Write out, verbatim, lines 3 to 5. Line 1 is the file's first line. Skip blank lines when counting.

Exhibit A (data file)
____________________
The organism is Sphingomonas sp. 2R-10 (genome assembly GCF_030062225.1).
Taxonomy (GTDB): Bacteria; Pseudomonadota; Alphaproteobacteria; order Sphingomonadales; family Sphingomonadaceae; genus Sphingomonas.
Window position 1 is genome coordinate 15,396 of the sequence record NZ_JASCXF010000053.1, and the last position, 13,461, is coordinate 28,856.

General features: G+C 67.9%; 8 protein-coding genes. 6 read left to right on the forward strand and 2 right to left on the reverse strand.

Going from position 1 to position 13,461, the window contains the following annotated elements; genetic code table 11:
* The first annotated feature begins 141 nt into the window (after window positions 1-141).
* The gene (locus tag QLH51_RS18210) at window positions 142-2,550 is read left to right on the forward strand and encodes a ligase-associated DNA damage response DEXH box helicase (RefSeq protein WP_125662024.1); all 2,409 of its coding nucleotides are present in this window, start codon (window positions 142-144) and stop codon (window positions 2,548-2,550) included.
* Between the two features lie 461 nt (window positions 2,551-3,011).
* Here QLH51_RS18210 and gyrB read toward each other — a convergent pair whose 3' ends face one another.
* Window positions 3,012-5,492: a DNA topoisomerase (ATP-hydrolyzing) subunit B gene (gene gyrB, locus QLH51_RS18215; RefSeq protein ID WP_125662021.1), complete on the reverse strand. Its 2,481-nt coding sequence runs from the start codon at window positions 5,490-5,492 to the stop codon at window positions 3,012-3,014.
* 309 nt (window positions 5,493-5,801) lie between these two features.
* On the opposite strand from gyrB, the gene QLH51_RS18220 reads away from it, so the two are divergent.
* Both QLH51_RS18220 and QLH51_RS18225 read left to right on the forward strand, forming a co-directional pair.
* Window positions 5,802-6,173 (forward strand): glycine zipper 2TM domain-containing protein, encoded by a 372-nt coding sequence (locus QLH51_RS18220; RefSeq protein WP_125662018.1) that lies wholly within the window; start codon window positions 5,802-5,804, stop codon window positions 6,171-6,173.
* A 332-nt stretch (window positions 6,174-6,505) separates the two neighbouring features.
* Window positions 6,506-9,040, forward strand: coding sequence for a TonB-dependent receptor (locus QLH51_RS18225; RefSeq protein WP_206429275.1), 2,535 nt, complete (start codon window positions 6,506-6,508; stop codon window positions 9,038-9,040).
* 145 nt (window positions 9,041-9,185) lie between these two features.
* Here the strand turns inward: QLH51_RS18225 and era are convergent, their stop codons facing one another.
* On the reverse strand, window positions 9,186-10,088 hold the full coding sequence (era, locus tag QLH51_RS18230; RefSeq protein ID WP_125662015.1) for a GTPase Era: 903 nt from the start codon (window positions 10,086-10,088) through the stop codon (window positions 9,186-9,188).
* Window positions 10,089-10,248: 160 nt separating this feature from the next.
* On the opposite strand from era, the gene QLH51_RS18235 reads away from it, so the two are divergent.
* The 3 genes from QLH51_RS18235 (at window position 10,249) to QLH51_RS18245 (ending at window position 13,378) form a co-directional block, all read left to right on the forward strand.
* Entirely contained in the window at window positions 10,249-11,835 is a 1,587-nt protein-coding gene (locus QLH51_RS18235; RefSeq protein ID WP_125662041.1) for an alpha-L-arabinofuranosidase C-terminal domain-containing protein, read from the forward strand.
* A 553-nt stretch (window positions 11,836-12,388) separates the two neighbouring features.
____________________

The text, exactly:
Window position 1 is genome coordinate 15,396 of the sequence record NZ_JASCXF010000053.1, and the last position, 13,461, is coordinate 28,856.

General features: G+C 67.9%; 8 protein-coding genes. 6 read left to right on the forward strand and 2 right to left on the reverse strand.

Going from position 1 to position 13,461, the window contains the following annotated elements; genetic code table 11: